Did The Prosperity Gospel Play A Role In Suprime Crisis? (part II)

Posted: October 15, 2008 in Remember

In part one, I mentioned an article that discussed how the prosperity gospel also played a role in the subprime mess. Here is a press release (?) from HUD further proving the author’s point.

HUD Secretary Reaches Out to Minorities

On June 24, 2002, Housing and Urban Development Secretary Mel Martinez hosted a bilingual “Houses Without Barriers” Town Hall Meeting at Our Lady of Guadalupe Church in Charlotte, North Carolina, to explain President Bush’s initiative to expand homeownership among minority families. The Secretary said that more Americans, particularly minorities, should have the opportunity to share in the American Dream of homeownership.

Secretary Martinez cited several Bush Administration initiatives including (1) the American Dream Downpayment Fund, aimed at helping 40,000 families each year with down payment cost, the most common barrier to minority homeownership; (2) a tax credit for builders of single-family homes; and (3) a housing counseling program to help families through the home buying process and to educate them against unscrupulous lenders.

The Secretary also noted the release of a “how-to-guide” to help faith-based organizations to encourage homeownership opportunities, particularly among minority families. Ten Things Your Faith Community Can Do To Encourage Homeownership offers faith-based grassroots organizations an easy-to-read guide to promoting homeownership in their communities. (source)

But I guess this is somehow blaming minorities when clearly this half baked initiative was brought to their doorstep.

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Comments
  1. The EL says:

    Interesting point, but efforts to improve Minority ownership is only the tip of the iceberg.

    Subprime was the first wave and in many cases it is very misleading to attribute this wave to minorities only. Loan officers and brokers made a fortune selling good candidates that could have qualified for more standard and less toxic fixed rates into subprime loans because the fees were HIGHER. This was pervasive in California.

    The next wave of mortgages are the ALT A and Option ARM product that were targeted at mostly savvy, economically sound individuals and investor/speculators. And also , owners who REFINANCED are a big part of this problem also.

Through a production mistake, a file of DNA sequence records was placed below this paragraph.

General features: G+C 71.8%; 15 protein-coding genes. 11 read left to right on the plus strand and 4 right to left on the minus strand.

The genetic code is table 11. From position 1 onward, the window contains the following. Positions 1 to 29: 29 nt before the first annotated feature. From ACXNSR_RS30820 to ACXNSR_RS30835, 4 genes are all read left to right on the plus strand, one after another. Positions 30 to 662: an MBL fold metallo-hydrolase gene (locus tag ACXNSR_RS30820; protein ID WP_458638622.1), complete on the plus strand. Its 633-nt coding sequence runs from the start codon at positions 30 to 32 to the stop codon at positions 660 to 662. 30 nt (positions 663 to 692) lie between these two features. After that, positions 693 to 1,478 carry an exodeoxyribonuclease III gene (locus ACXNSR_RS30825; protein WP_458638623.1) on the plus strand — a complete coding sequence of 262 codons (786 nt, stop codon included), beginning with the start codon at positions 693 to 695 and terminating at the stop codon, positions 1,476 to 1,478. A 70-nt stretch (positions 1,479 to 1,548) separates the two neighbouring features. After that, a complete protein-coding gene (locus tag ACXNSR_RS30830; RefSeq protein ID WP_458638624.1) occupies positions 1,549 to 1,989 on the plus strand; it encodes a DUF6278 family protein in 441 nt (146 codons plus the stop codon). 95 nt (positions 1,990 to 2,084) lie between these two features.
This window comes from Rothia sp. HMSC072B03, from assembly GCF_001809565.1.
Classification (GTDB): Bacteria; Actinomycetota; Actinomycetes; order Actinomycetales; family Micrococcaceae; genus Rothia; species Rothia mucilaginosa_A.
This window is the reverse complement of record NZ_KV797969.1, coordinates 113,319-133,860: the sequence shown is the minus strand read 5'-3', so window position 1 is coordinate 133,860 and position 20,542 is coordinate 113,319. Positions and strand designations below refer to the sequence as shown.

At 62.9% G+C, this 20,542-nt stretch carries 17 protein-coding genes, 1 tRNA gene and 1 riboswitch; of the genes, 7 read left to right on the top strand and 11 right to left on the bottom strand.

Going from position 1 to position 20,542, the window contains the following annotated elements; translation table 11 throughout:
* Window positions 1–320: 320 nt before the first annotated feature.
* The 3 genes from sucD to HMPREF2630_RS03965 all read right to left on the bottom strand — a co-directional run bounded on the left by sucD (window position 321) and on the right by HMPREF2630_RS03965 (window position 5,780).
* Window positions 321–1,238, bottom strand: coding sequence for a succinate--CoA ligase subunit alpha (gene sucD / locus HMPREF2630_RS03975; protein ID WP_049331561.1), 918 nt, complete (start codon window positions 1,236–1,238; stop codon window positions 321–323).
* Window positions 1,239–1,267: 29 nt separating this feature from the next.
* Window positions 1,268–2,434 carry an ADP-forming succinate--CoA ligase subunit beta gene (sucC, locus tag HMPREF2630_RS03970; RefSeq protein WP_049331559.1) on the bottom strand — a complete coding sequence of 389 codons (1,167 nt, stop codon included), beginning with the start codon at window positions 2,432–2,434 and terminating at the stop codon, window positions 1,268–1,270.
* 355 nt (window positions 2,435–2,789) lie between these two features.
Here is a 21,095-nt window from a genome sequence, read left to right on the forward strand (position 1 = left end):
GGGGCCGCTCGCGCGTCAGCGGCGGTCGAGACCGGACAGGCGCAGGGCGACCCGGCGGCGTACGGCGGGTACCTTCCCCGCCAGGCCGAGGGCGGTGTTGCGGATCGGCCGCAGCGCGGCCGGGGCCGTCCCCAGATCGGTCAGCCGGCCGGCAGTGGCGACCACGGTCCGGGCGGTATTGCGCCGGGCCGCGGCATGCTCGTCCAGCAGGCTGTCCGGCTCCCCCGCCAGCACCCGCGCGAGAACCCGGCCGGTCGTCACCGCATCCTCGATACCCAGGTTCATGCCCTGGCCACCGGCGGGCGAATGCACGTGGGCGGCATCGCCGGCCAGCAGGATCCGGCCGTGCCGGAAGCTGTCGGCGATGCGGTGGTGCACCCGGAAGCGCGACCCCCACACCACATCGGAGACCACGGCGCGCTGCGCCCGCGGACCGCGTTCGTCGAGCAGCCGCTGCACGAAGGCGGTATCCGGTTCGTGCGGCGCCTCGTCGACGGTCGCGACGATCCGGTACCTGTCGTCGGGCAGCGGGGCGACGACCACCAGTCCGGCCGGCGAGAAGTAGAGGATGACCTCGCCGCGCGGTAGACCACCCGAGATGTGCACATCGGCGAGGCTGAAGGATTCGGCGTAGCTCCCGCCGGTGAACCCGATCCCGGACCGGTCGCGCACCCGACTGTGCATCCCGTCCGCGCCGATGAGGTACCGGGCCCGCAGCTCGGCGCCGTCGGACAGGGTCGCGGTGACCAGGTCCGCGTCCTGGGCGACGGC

Not saying that the targeting of minorities for ownership wasn’t a factor in this market correction, just that is is only PART of the problem along with loose lending standards that made the whole home buying and selling of homes one big CASINO game that many people sat down to play. Owners, buyers, brokers, loan officers, banks , Wall Street,and politicians all share blame.

  2. Duane says:

    Interesting point, but efforts to improve Minority ownership is only the tip of the iceberg.

    I agree wit chu.

    The problem I’m seeing pop up throughout the net is that the moment you mention “minority”, somehow that is placing all the blame on them. There are MANY hands that helped create this mess.

  3. Peg says:

    El & Duane – I’m a Realtor. Doesn’t mean I “know all, see all” – but – you are absolutely correct when you state that this fiasco was caused by very many.

    It was caused by pushes for more lax standards in lending on the part of Democrats, by Wall Street in more & more investing practices that almost no one understood, and by Republicans, for overall poor performance of purportedly being the “small government” party and not living up to their billing – thus losing power and votes in Washington.

    Add in lenders, Realtors and developers who were less than honest (and worse) – plus a public who thought that home values would go up at least 15% annually while incomes went up 3%. Add in people who used the equity in their homes as piggy banks for new cars, vacations, furniture and remodeling – instead of viewing it as safety and security.

    I remember sitting in real estate continuing education classes, and being HAPPY that more people of every stripe would have the opportunity to become homeowners. I do believe that home owners have more interest, for several reasons, in maintaining their homes and keeping their neighborhood healthy – so encouraging homeownership is good.

    We just all went overboard; not everyone is capable of doign it – irrespective of their race.

    Anyway. People who think that our current fiscal crisis is the function of just “subprime mortgages” or minority borrowers or Wall Street or one political party is not enlightened.

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